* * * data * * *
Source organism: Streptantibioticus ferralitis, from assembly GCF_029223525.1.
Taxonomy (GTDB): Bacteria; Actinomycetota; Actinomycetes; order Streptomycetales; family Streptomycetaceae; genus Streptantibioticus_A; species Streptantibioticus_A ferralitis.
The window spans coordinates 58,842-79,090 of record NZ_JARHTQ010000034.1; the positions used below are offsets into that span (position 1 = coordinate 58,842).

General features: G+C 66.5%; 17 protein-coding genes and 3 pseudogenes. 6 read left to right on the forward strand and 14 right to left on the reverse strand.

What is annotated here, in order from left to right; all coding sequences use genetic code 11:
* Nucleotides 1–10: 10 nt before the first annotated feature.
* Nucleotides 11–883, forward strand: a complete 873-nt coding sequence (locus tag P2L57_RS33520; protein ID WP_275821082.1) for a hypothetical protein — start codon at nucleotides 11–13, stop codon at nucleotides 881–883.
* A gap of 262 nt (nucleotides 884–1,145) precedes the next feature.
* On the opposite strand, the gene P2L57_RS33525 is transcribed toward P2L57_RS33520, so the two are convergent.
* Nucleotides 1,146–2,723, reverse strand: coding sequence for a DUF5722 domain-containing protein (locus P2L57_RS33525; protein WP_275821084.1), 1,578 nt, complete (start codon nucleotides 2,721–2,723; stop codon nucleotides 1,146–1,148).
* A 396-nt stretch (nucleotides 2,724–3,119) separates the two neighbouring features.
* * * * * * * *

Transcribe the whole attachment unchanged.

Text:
Source organism: Streptantibioticus ferralitis, from assembly GCF_029223525.1.
Taxonomy (GTDB): Bacteria; Actinomycetota; Actinomycetes; order Streptomycetales; family Streptomycetaceae; genus Streptantibioticus_A; species Streptantibioticus_A ferralitis.
The window spans coordinates 58,842-79,090 of record NZ_JARHTQ010000034.1; the positions used below are offsets into that span (position 1 = coordinate 58,842).

General features: G+C 66.5%; 17 protein-coding genes and 3 pseudogenes. 6 read left to right on the forward strand and 14 right to left on the reverse strand.

What is annotated here, in order from left to right; all coding sequences use genetic code 11:
* Nucleotides 1–10: 10 nt before the first annotated feature.
* Nucleotides 11–883, forward strand: a complete 873-nt coding sequence (locus tag P2L57_RS33520; protein ID WP_275821082.1) for a hypothetical protein — start codon at nucleotides 11–13, stop codon at nucleotides 881–883.
* A gap of 262 nt (nucleotides 884–1,145) precedes the next feature.
* On the opposite strand, the gene P2L57_RS33525 is transcribed toward P2L57_RS33520, so the two are convergent.
* Nucleotides 1,146–2,723, reverse strand: coding sequence for a DUF5722 domain-containing protein (locus P2L57_RS33525; protein WP_275821084.1), 1,578 nt, complete (start codon nucleotides 2,721–2,723; stop codon nucleotides 1,146–1,148).
* A 396-nt stretch (nucleotides 2,724–3,119) separates the two neighbouring features.